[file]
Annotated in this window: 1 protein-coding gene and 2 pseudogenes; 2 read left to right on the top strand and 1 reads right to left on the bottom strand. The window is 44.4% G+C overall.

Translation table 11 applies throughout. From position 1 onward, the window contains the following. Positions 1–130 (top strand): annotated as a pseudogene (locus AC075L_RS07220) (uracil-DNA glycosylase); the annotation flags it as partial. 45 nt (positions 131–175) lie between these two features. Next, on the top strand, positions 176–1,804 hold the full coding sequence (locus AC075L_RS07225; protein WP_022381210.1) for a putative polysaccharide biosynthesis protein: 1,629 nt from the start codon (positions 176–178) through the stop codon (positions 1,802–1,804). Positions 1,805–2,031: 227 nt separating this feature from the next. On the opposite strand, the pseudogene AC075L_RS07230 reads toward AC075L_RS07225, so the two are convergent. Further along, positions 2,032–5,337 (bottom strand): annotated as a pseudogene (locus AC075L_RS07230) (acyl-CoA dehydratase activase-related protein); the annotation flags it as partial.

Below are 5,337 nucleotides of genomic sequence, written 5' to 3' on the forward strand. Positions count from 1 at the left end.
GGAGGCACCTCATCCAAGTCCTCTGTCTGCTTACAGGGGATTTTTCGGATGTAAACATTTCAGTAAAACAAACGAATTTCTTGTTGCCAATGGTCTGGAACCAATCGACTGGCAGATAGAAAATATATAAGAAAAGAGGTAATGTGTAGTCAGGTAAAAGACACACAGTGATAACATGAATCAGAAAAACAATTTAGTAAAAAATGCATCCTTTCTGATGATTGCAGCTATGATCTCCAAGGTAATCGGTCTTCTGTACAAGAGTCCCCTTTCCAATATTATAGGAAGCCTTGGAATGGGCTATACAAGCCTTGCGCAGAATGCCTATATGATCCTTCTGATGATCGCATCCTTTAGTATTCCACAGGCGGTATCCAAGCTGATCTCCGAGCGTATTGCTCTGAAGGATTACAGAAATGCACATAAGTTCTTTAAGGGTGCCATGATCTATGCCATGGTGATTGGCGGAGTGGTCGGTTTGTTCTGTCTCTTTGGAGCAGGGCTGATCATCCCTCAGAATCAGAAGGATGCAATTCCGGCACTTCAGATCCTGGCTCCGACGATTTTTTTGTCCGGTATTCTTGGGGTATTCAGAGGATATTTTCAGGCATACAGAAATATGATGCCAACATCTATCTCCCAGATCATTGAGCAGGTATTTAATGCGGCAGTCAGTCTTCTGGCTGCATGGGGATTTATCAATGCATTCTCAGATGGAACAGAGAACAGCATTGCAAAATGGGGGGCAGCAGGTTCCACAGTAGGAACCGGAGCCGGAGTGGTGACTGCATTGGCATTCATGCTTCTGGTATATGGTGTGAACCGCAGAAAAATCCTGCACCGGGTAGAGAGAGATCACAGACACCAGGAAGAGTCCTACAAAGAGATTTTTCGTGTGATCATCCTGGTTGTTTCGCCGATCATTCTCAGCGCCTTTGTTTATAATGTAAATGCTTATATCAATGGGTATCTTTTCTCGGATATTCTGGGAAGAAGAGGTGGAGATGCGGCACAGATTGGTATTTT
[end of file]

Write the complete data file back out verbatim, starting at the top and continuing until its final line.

Annotated in this window: 1 protein-coding gene and 2 pseudogenes; 2 read left to right on the top strand and 1 reads right to left on the bottom strand. The window is 44.4% G+C overall.

Translation table 11 applies throughout. From position 1 onward, the window contains the following. Positions 1–130 (top strand): annotated as a pseudogene (locus AC075L_RS07220) (uracil-DNA glycosylase); the annotation flags it as partial. 45 nt (positions 131–175) lie between these two features. Next, on the top strand, positions 176–1,804 hold the full coding sequence (locus AC075L_RS07225; protein WP_022381210.1) for a putative polysaccharide biosynthesis protein: 1,629 nt from the start codon (positions 176–178) through the stop codon (positions 1,802–1,804). Positions 1,805–2,031: 227 nt separating this feature from the next. On the opposite strand, the pseudogene AC075L_RS07230 reads toward AC075L_RS07225, so the two are convergent. Further along, positions 2,032–5,337 (bottom strand): annotated as a pseudogene (locus AC075L_RS07230) (acyl-CoA dehydratase activase-related protein); the annotation flags it as partial.

Below are 5,337 nucleotides of genomic sequence, written 5' to 3' on the forward strand. Positions count from 1 at the left end.
GGAGGCACCTCATCCAAGTCCTCTGTCTGCTTACAGGGGATTTTTCGGATGTAAACATTTCAGTAAAACAAACGAATTTCTTGTTGCCAATGGTCTGGAACCAATCGACTGGCAGATAGAAAATATATAAGAAAAGAGGTAATGTGTAGTCAGGTAAAAGACACACAGTGATAACATGAATCAGAAAAACAATTTAGTAAAAAATGCATCCTTTCTGATGATTGCAGCTATGATCTCCAAGGTAATCGGTCTTCTGTACAAGAGTCCCCTTTCCAATATTATAGGAAGCCTTGGAATGGGCTATACAAGCCTTGCGCAGAATGCCTATATGATCCTTCTGATGATCGCATCCTTTAGTATTCCACAGGCGGTATCCAAGCTGATCTCCGAGCGTATTGCTCTGAAGGATTACAGAAATGCACATAAGTTCTTTAAGGGTGCCATGATCTATGCCATGGTGATTGGCGGAGTGGTCGGTTTGTTCTGTCTCTTTGGAGCAGGGCTGATCATCCCTCAGAATCAGAAGGATGCAATTCCGGCACTTCAGATCCTGGCTCCGACGATTTTTTTGTCCGGTATTCTTGGGGTATTCAGAGGATATTTTCAGGCATACAGAAATATGATGCCAACATCTATCTCCCAGATCATTGAGCAGGTATTTAATGCGGCAGTCAGTCTTCTGGCTGCATGGGGATTTATCAATGCATTCTCAGATGGAACAGAGAACAGCATTGCAAAATGGGGGGCAGCAGGTTCCACAGTAGGAACCGGAGCCGGAGTGGTGACTGCATTGGCATTCATGCTTCTGGTATATGGTGTGAACCGCAGAAAAATCCTGCACCGGGTAGAGAGAGATCACAGACACCAGGAAGAGTCCTACAAAGAGATTTTTCGTGTGATCATCCTGGTTGTTTCGCCGATCATTCTCAGCGCCTTTGTTTATAATGTAAATGCTTATATCAATGGGTATCTTTTCTCGGATATTCTGGGAAGAAGAGGTGGAGATGCGGCACAGATTGGTATTTT